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Hyde Mr. Medeiros Mr. Lif Mr. Magic Mr. Hardem N. Various Artist V. Your Old Droog - Guest Appearances. Hot Breath feat. Revolutionary Ride Music feat. Hood Boogers feat. Wall Flowers feat. The Curve feat. Black Talons feat. Tales From The Firehouse feat. John Gotti feat. Mami Wata feat. We're All in the Same Gang feat. West Coast Rap All-Stars. Paint The White House Black feat. If I Get Locked Up feat.
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Kirk Knight. Reverie - Give It Time. Talib Kweli - Colors Of You. Phife - Dear Dilla. Film Skool Rejekts - Websters. Nas - The Season. Jaded Incorporated - Monster. Blueprint - Nothing Like This. Album) Rhymes - In The Streets. Snoop Dogg - My Carz. Young RJ - Motion feat. Come On Down feat. Nitty Gritty feat. Scenario feat. A Buncha Niggas feat. Wicked Act feat. Buju Banton. Oh My God feat. A Tribe Called Quest. I Am I Be feat. De La Soul. Alladat feat. Brand Nubian.
Flava In Ya Ear Remix feat. Notorious B. One Two Shit feat. Build Ya Skillz feat. Psychologically Overcast feat. Change Like the Weather feat. Pay Ya Dues feat. You're The One Special Mix feat. Yeah feat.
Tracy Lee. Starsky and Hutch feat. LL Cool J. Vibin' The New Flava feat. Niggaz Wanna Act feat. Victory feat. The Notorious B. I'll Be Right There feat. Jagged Edge. The Onslaught feat. Black Moon. Do It to Me feat. Da Goodness feat. Whacha Want, Whacha Need feat. Parental Discretion feat. Big Pun. Let's Dance feat. Get Money feat. Steppin' It Up feat. Rastaman Chant feat. Dangerous Mc's feat. Curious feat. Do It Now feat. Mos Def. Rumble In The Jungle feat. Rap Is Still Outta Control feat.
Bongo Break feat. The Madd Rapper. Imperial feat. Rah Digga. Y'all feat. What's It All About feat. Slum Village. Things feat. Keith Sweat. Reverse feat. Fright Night feat. Ante Up Remix feat.
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Angie Martinez. Get Low Remix feat. On feat. Large Professor. Endalay feat. Swizz Beatz. Syleena Johnson. Holla Back Slime feat. I Know What You Want feat. Mariah Carey. Freaks Come Out At Night feat. Uncle Kracker. Lovely Day feat. Luther Vandross. Lovely Day Part II feat. Fire Yes, Yes Y'all feat. Joe Budden. So Gone Remix feat. Never Scared The Takeover Remix feat. Like A Pimp Remix feat. Obie Trice. Suicide Bounce feat. Tough Guy feat.
Throw An Elbow feat. What's Happenin' feat. Method Man. R U Ready 4 This feat. Pitch Black. Don't Cha feat. The Pussycat Dolls. Woo Haa Remix feat. Ol' Dirty Bastard. Like Father, Like Son feat. The Game. Wait The Whisper Song Remix. Running Your Mouth feat. For The Nasty Remix feat. Watchalike feat. Kardinal Offishall.
Walk Wit Me feat. Rough Around the Edges feat. State Of Grace Spanish Version feat. Music For Life feat. Come Thru Move feat. Doctor's Advocate feat. Geek Down feat. J Dilla. Hurt feat. Run The Show feat. Kat DeLuna. Out To Get Me Remix feat.
La La feat. The Way We Roll feat. Work That Remix feat. Mary J. Fried Chicken feat. She's Fine feat. DJ Khaled. Kissin The Curb feat. OG Status feat. Kool G Rap. Lightworks feat. Zock On! Hard to Love Ya feat. Bounce Back feat. Grandmaster Flash. We Must Be Heard feat. Mind On My Money feat. Love You feat. Rotate feat. Dinner Time feat. Royce da 5'9''. About Me feat. Superstar feat.
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Cher Lloyd. Crane Style feat. Worldwide Choppers feat. Ceza, JL B. Outro feat. Harsh feat. Let's Go feat. Look At Me Now feat. Chris Brown. Drummer Boy feat. Justin Bieber. Sleep When I'm Gone feat. Welcome To My Hood Remix. Potty Mouth feat. Straight From The Golden feat. MTV Cribs feat. Nowhere feat. Play Dirty feat. Lowrider feat. Rocket Ships feat. Everyday feat. Faces of Death feat.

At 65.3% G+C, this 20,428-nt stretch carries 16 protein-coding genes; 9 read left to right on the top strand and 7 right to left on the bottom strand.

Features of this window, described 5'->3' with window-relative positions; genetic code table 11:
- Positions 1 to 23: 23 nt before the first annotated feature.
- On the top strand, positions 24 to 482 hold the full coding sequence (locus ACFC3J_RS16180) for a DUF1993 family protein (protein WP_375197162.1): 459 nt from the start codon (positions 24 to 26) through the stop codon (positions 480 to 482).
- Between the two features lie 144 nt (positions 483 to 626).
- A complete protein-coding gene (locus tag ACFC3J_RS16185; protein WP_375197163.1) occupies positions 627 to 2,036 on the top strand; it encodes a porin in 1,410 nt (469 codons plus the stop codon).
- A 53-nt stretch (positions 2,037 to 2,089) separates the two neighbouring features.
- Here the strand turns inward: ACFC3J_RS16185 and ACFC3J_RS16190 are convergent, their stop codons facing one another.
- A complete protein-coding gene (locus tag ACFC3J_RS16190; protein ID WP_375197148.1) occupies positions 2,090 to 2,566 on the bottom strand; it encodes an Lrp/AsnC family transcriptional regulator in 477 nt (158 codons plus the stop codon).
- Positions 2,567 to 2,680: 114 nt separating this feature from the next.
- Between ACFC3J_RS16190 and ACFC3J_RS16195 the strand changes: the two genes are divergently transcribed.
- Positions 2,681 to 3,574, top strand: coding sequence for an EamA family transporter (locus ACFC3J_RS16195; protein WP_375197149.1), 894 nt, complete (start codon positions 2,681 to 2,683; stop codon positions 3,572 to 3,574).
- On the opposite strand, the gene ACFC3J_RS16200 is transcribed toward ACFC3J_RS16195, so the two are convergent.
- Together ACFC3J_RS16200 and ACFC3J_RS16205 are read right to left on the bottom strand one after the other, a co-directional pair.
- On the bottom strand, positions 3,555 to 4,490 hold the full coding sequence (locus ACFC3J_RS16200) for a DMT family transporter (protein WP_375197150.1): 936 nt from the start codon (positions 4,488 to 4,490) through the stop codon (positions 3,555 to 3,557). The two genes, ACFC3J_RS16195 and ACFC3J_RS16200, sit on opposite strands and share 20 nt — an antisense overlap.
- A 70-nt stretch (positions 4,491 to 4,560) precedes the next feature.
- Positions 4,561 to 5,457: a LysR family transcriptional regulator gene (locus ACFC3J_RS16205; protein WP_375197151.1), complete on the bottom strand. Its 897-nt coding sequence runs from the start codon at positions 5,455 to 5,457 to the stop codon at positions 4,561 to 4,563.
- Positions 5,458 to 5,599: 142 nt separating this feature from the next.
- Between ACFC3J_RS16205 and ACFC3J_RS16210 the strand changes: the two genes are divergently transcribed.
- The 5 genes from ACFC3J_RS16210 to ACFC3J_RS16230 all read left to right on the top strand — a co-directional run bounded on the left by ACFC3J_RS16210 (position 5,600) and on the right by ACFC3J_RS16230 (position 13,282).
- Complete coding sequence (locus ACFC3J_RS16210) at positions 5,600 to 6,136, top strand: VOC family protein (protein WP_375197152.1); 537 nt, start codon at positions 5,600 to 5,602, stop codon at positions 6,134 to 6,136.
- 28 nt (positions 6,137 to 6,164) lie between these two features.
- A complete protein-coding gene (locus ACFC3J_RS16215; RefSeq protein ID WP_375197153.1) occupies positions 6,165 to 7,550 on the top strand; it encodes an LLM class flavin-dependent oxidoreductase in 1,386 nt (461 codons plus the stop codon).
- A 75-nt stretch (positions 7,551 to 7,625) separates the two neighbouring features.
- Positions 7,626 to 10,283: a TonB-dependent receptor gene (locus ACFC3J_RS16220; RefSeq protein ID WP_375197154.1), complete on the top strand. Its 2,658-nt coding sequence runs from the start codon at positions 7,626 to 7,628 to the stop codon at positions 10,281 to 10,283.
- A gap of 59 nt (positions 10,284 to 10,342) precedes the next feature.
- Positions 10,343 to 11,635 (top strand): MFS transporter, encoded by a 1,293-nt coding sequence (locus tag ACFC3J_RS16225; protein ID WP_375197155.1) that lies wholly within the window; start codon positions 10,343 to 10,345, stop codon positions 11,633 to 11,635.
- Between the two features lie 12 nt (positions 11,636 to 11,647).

How We Survive feat. Sean Kingston. Hold That feat. Tony Touch, J. Break Of Dawn feat. Jay Sean. Never Get Over You feat. Shabba Remix feat. Sweet Caroline feat. What I feat. Womack's Lament feat. All Over feat. The Whoop feat. Ras Kass. Broad Daylight feat. Simon Says Remix feat. Out the Trunk feat. Fly on the Wall feat. Like Father Like Son 2 feat. Wall to Wall feat. Devil feat. Cash Cash, B. Pleasure or Pain feat. Stephen Marley.
Final Hour feat. Don't Ever Play Yourself feat. You Should Know feat. Somebody Knows feat. East Coast Remix feat. Jealousy feat. Land O' Lakes feat. Trojan Horse feat. Roc Marciano. Brossface Brippler feat. Rigamortis Remix feat. Kendrick Lamar. Look Over Your Shoulders feat. Ghost Muzik feat. Bubblin feat. Paak Remix. They Want My Blood feat. This One feat. Ghetto Luv feat. The Hit Off feat. Get Contact feat. Missy Elliott. The Assignment feat.
The Next Shit feat. Pharoahe Monch. What My Niggas Want feat. Get This Money Remix feat. Touch It Remix feat. The Take Over feat. Goin' Outta Business feat. Guerilla Pimpin' feat. Get By Remix feat. Billionaire feat. Earthquake All Stars Remix feat. Coffin feat. American Dream Remix feat. Twerkit feat. Nicki Minaj. Give It to Me feat. Remedy feat. Calm Down feat. Henny Remix feat. Touchdown feat.
Takeover feat. My Shot feat. Hear My Cry feat. Girlfriend feat. Call da Police feat. Get It feat. Psycho feat. Part 1 Part 2 Part 3. I Just Can't Comin Home - Various - The Countdown Spectacular Live 2 (CD feat. Murderous Intentions feat. Power feat. Roach Eggs Sol Messiah Remix feat. Saul Williams. Health Wealth Knowledge of Self feat. Illuminati Congo. Racist Friend feat. Life Less Criminal feat. SmokeFest feat. Throw Some D's Remix feat. Carn never sacrifices the swinging, songlike structure while underscording the complexity in Tyner's harmonic inquiry.
The "Acknowledgement" section of Coltrane's "A Love Supreme" is rendered with elegance and spiritual soul in Jean's delivery. The familiar bass and piano theme buoys her. The horns gather force and cascade under and around her as Carn lays down fat, open-ended chords for the rhythm section to play off.
His lyrics are full of optimism and spirituality. Horace Silver's "Peace" closes. Carn's chart showcases an elegant interplay between bass and Rhodes piano as Jean expresses the lyric with nuanced resolve and resonance while the trombone emerges as a second voice.